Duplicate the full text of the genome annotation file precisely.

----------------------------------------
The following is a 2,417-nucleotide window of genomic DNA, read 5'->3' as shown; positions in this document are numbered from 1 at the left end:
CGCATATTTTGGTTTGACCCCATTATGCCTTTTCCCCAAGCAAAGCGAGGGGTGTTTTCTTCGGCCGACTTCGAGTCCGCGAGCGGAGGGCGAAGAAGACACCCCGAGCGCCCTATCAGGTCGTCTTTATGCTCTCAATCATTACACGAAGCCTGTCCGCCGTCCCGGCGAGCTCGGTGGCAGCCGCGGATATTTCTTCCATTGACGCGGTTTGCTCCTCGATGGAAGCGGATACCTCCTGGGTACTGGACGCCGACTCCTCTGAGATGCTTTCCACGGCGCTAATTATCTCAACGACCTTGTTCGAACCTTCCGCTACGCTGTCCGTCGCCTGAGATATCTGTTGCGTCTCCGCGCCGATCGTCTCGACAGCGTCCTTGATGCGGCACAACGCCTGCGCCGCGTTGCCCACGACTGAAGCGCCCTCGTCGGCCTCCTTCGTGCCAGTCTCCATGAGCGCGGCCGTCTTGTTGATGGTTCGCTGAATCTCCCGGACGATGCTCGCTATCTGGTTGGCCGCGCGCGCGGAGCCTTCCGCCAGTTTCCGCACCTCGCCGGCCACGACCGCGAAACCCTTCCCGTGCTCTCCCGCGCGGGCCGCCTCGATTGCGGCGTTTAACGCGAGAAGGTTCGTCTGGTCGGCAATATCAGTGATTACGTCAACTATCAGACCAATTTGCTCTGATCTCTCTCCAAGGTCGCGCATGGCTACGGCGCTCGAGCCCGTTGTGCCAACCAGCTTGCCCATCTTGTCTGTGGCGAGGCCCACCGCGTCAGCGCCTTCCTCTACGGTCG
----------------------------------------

The following is a 2,417-nucleotide window of genomic DNA, read 5'->3' as shown; positions in this document are numbered from 1 at the left end:
CGCATATTTTGGTTTGACCCCATTATGCCTTTTCCCCAAGCAAAGCGAGGGGTGTTTTCTTCGGCCGACTTCGAGTCCGCGAGCGGAGGGCGAAGAAGACACCCCGAGCGCCCTATCAGGTCGTCTTTATGCTCTCAATCATTACACGAAGCCTGTCCGCCGTCCCGGCGAGCTCGGTGGCAGCCGCGGATATTTCTTCCATTGACGCGGTTTGCTCCTCGATGGAAGCGGATACCTCCTGGGTACTGGACGCCGACTCCTCTGAGATGCTTTCCACGGCGCTAATTATCTCAACGACCTTGTTCGAACCTTCCGCTACGCTGTCCGTCGCCTGAGATATCTGTTGCGTCTCCGCGCCGATCGTCTCGACAGCGTCCTTGATGCGGCACAACGCCTGCGCCGCGTTGCCCACGACTGAAGCGCCCTCGTCGGCCTCCTTCGTGCCAGTCTCCATGAGCGCGGCCGTCTTGTTGATGGTTCGCTGAATCTCCCGGACGATGCTCGCTATCTGGTTGGCCGCGCGCGCGGAGCCTTCCGCCAGTTTCCGCACCTCGCCGGCCACGACCGCGAAACCCTTCCCGTGCTCTCCCGCGCGGGCCGCCTCGATTGCGGCGTTTAACGCGAGAAGGTTCGTCTGGTCGGCAATATCAGTGATTACGTCAACTATCAGACCAATTTGCTCTGATCTCTCTCCAAGGTCGCGCATGGCTACGGCGCTCGAGCCCGTTGTGCCAACCAGCTTGCCCATCTTGTCTGTGGCGAGGCCCACCGCGTCAGCGCCTTCCTCTACGGTCG